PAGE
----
Sunday, July 03, 2016

Study:  Climate Change Warming Asian Waters, Altering Monsoon

In this Wednesday, June 29 photo, a man holds an umbrella as water engulfs him during high tide on the Arabian Sea coast, in Mumbai, India. (Credit: AP Photo) Click to Enlarge.
Each year as temperatures rise across India, farmers look to the sky and pray for rain.

The all-important monsoon forecast becomes a national priority, with more than 70 percent of India's 1.25 billion citizens engaged in agriculture and relying on weather predictions to decide when they will sow their seeds and harvest their crops.

But getting the forecast right remains a challenge, thanks to the complex — and still poorly understood — ways in which South Asia's monsoon rains are influenced by everything from atmospheric and ocean temperatures to air quality and global climate trends.  Even the amount of ice in Antarctica is suspected to have an impact.

And it's only getting harder to figure out, scientists say, as the monsoon becomes increasingly erratic.

A new study released Friday in the journal Science Advances helps clear up a bit of the mystery, by showing that man-made climate change is responsible for most of the change seen in ocean surface temperatures near the equator across Asia, which in turn affect regional rainfall patterns including the Indian monsoon.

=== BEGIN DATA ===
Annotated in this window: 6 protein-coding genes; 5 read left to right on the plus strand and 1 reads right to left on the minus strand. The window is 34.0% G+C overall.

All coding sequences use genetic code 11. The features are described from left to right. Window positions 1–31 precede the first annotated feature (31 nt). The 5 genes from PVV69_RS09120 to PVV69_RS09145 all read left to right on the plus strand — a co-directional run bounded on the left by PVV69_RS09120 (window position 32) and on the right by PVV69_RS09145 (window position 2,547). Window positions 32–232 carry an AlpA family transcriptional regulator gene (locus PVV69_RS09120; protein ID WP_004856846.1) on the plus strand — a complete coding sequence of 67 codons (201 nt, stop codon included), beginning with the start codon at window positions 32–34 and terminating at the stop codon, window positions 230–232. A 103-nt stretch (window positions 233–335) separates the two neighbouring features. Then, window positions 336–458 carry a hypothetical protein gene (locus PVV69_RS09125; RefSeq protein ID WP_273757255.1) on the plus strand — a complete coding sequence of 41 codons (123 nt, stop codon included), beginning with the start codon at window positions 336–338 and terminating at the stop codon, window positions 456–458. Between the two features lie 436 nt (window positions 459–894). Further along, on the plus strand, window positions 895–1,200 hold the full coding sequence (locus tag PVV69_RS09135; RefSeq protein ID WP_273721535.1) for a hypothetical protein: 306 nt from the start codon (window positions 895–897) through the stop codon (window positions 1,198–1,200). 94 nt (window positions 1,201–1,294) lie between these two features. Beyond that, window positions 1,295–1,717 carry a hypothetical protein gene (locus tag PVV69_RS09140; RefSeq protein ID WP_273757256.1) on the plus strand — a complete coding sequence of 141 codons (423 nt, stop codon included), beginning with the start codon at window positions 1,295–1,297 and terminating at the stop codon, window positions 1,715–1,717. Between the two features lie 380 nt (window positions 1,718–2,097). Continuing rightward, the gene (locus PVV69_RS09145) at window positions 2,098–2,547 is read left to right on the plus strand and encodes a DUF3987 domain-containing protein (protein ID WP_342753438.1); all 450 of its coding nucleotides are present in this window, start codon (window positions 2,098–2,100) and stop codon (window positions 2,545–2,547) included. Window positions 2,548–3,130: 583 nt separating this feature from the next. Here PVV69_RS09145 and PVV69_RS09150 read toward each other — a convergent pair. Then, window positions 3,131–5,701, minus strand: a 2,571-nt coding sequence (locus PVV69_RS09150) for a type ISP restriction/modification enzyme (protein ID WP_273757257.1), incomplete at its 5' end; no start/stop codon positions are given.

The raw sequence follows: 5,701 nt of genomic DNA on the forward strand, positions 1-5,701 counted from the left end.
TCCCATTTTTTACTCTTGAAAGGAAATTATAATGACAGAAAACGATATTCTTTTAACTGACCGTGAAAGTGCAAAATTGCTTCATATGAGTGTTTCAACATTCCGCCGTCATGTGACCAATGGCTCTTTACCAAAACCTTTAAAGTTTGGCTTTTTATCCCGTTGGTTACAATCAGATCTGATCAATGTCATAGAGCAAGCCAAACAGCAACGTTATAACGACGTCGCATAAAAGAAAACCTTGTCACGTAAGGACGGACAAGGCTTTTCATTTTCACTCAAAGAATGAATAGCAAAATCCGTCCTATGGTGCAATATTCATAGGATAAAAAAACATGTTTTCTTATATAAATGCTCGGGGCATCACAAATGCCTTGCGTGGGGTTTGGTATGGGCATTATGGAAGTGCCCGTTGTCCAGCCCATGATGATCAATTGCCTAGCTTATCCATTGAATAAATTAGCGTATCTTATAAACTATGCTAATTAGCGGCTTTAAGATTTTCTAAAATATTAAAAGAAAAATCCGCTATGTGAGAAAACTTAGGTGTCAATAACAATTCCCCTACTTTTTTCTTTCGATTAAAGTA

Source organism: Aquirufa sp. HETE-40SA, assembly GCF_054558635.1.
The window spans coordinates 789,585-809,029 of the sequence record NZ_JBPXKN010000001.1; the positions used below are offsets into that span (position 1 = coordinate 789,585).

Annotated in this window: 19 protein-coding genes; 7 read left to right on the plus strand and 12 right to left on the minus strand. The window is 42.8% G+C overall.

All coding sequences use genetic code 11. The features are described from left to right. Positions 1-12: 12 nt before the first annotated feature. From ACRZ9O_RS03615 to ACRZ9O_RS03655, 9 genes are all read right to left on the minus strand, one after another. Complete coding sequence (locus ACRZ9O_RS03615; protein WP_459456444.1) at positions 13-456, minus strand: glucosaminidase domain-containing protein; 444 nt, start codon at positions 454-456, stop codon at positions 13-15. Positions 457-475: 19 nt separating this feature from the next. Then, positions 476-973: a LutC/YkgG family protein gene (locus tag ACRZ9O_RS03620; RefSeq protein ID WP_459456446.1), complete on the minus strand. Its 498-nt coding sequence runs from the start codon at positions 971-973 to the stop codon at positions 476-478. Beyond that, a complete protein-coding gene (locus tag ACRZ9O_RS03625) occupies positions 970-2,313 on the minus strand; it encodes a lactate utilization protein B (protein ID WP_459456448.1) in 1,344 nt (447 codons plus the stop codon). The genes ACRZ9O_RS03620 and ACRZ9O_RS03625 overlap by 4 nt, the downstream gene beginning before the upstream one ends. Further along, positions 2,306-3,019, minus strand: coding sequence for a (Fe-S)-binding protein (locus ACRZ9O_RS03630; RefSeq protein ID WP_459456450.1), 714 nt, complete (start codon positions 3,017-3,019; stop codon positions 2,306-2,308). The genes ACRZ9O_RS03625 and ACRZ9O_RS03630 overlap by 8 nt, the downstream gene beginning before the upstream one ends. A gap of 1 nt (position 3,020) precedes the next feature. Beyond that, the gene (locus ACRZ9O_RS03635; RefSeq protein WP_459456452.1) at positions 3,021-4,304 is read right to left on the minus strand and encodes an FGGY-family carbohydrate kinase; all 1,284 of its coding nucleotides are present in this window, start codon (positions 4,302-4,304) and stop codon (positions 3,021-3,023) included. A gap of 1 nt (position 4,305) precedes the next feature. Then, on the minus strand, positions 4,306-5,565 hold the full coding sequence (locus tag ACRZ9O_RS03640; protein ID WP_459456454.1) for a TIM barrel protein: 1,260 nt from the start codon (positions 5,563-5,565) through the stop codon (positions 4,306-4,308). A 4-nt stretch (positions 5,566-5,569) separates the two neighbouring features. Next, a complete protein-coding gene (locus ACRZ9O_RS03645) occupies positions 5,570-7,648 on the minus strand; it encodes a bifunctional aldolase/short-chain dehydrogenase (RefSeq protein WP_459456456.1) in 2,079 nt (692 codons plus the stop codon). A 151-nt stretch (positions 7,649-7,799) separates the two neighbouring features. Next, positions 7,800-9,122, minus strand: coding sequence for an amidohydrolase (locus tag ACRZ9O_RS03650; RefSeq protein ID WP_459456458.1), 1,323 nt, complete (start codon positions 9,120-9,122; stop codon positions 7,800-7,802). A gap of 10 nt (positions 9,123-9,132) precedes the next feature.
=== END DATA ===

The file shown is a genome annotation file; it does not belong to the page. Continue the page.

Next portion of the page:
By showing that link, the study indicates future ocean warming in the region, which could in turn increase the amount of rainfall during monsoons, strengthen cyclones and increase precipitation over East Asia.

"This has important implications for understanding changes in rainfall patterns for a large, and vulnerable population across Asia," said oceanographer Evan Weller, who led the research team while he was at Pohang University of Science and Technology in South Korea, before recently shifting to Monash University in Australia.

The study looks specifically at a mid-oceanic body called the Indo-Pacific Warm Pool, which holds some of the world's warmest seawaters and spans the western Pacific to the eastern Indian Ocean.

Scientists have long known that India's monsoons are partly influenced by that warm pool. And they've known that the pool has been expanding — and warming — for decades.  That expansion and warming have already caused some sea rise around islands in Asia.

It wasn't entirely clear why the pool was changing, until now.

Read more at Study:  Climate Change Warming Asian Waters, Altering Monsoon

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